There was a time (not too long ago) when employers wouldn’t even consider a CV with too many entries over a short time span. What today is called job-hopping was considered a sign that the candidate is unreliable, disloyal, and even unfocused.
Luckily, the times have changed and both employers and employees managed to find the real value behind a rich and diverse work experience. Even so, there still are companies where job-hopping is frowned upon and candidates are rejected based on this criterion alone.
So, if you’re feeling a bit uneasy about a new job change, let us put your mind at rest and discuss the many benefits of job-hopping in today’s economy.
Millennials are often accused of job-hopping and flushing promising careers down the drain on a whim. But studies show they are not just dreamers who don’t understand the benefits of seniority and loyalty bonuses.
The new generation of workers is looking for something more than just financial accomplishments. Sure, they need money too, but there are other ways to get the financial support you need without climbing the corporate ladder.
Millennials and younger generations are interested in achieving that work-life balance and finding a career that makes them feel fulfilled. They care about their mental and physical health and don’t consider that loyalty towards an organization should be a priority over their own well-being.
Therefore, they would rather start over at a new company or become an online entrepreneur than to stay in a soul-crushing job just because of seniority.
Job-hoppers take the phrase “learning on the job” way too serious. People who change careers seemingly out of the blue are curious and capable of learning new things on the go. Therefore, they feel most comfortable when their mind is engaged and assimilating new information.
Moreover, nowadays if you want to start a career in building, you can enrol in Building and Construction courses online and get the practical aspect of the job while doing it. It’s way easier to get access to information and education in a wide range of domains, so anyone interested in learning can do so.
In summary, as you change jobs, you also gain all sorts of work experience that will help you gain new skills and keep growing. This is a very attractive trait for today’s employee and will allow your CV to stand out from the crowd.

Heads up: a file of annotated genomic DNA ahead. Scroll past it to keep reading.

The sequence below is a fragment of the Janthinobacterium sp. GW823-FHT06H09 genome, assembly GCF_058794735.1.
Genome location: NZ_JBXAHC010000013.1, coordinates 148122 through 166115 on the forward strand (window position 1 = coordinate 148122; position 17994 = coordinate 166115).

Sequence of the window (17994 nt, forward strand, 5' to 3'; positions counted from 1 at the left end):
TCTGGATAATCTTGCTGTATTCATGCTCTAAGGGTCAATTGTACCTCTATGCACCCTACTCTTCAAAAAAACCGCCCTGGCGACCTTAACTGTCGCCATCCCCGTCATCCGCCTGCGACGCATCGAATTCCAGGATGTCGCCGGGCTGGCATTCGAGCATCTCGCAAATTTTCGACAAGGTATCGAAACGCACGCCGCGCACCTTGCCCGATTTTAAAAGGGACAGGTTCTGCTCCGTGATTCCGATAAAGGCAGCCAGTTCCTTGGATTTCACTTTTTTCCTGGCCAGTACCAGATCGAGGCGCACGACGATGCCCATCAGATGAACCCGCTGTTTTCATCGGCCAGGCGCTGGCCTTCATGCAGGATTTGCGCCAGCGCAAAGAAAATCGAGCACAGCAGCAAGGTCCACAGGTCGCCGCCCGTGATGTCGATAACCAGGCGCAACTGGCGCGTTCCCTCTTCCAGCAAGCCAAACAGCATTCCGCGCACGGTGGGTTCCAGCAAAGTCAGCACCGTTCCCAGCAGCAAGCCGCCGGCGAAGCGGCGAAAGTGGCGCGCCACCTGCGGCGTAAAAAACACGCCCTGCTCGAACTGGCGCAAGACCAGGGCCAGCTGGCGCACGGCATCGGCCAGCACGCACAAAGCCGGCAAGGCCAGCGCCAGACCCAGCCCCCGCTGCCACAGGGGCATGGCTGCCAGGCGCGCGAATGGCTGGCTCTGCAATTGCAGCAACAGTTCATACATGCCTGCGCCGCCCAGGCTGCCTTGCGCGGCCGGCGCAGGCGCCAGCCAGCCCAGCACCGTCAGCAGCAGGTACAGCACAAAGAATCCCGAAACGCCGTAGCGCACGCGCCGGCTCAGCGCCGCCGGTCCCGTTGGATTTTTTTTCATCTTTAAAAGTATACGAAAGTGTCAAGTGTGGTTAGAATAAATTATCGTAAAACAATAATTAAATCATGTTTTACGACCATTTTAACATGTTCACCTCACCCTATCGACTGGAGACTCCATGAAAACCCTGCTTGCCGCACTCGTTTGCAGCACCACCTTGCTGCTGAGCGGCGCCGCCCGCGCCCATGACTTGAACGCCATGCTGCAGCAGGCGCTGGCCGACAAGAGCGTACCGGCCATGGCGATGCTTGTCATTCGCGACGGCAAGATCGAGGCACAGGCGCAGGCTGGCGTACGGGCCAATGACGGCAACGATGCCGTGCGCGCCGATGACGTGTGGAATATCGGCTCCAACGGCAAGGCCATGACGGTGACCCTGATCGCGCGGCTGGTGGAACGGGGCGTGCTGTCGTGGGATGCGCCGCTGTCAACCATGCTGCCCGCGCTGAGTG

As you move from one job to another you also work on your own professional network that extends over several domains. Of course, this only happens if you leave the previous employers and colleagues with a good impression.
While this may not seem like a big deal, in the long run, the network will yield unexpected results that may lead to an impressive career move. But even if this doesn’t happen, a strong professional network is a point in your favor.
When done right, job-hopping helps you diversify your portfolio and gain a complex work experience and education. It also allows you to grow a solid professional network that may support you throughout your career.
However, you also need to consider the negative aspects of frequent job changes. For instance, you may never get to see the fruits of your work and understand the impact you can have when you’re staying in a position for a longer time span. In addition, your power of commitment may be questioned by some employers since onboarding and training is a costly affair.
Lastly, if you are in a niche field, it’s easy to get a bad reputation which may damage your career path on the long-term.
In conclusion, job-hopping has both pros and cons, and it all depends on the way you approach each new opportunity. So, before you jump on your new career adventure, stop for a minute and consider if this new experience has something to add to your professional future.